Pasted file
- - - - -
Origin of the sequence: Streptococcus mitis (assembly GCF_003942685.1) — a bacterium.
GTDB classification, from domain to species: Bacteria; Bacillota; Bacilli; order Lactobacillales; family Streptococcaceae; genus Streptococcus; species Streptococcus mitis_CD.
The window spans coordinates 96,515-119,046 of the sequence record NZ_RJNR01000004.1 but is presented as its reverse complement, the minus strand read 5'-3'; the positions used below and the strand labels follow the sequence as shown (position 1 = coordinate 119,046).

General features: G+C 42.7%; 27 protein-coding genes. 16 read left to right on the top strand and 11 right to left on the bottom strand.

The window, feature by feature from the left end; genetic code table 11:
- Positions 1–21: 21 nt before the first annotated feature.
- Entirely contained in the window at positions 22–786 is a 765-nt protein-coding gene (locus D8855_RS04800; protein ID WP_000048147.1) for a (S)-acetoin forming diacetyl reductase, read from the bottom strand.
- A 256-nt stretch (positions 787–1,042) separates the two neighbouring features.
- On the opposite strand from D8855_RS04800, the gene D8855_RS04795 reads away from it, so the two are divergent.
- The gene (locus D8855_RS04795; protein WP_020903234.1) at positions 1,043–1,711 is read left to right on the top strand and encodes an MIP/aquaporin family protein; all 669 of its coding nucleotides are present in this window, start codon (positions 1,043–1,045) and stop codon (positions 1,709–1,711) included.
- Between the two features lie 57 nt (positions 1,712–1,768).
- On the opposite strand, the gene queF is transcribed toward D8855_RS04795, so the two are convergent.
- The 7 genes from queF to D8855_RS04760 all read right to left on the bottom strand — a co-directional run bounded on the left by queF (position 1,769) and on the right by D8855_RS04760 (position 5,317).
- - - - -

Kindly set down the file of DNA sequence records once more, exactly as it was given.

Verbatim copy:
Origin of the sequence: Streptococcus mitis (assembly GCF_003942685.1) — a bacterium.
GTDB classification, from domain to species: Bacteria; Bacillota; Bacilli; order Lactobacillales; family Streptococcaceae; genus Streptococcus; species Streptococcus mitis_CD.
The window spans coordinates 96,515-119,046 of the sequence record NZ_RJNR01000004.1 but is presented as its reverse complement, the minus strand read 5'-3'; the positions used below and the strand labels follow the sequence as shown (position 1 = coordinate 119,046).

General features: G+C 42.7%; 27 protein-coding genes. 16 read left to right on the top strand and 11 right to left on the bottom strand.

The window, feature by feature from the left end; genetic code table 11:
- Positions 1–21: 21 nt before the first annotated feature.
- Entirely contained in the window at positions 22–786 is a 765-nt protein-coding gene (locus D8855_RS04800; protein ID WP_000048147.1) for a (S)-acetoin forming diacetyl reductase, read from the bottom strand.
- A 256-nt stretch (positions 787–1,042) separates the two neighbouring features.
- On the opposite strand from D8855_RS04800, the gene D8855_RS04795 reads away from it, so the two are divergent.
- The gene (locus D8855_RS04795; protein WP_020903234.1) at positions 1,043–1,711 is read left to right on the top strand and encodes an MIP/aquaporin family protein; all 669 of its coding nucleotides are present in this window, start codon (positions 1,043–1,045) and stop codon (positions 1,709–1,711) included.
- Between the two features lie 57 nt (positions 1,712–1,768).
- On the opposite strand, the gene queF is transcribed toward D8855_RS04795, so the two are convergent.
- The 7 genes from queF to D8855_RS04760 all read right to left on the bottom strand — a co-directional run bounded on the left by queF (position 1,769) and on the right by D8855_RS04760 (position 5,317).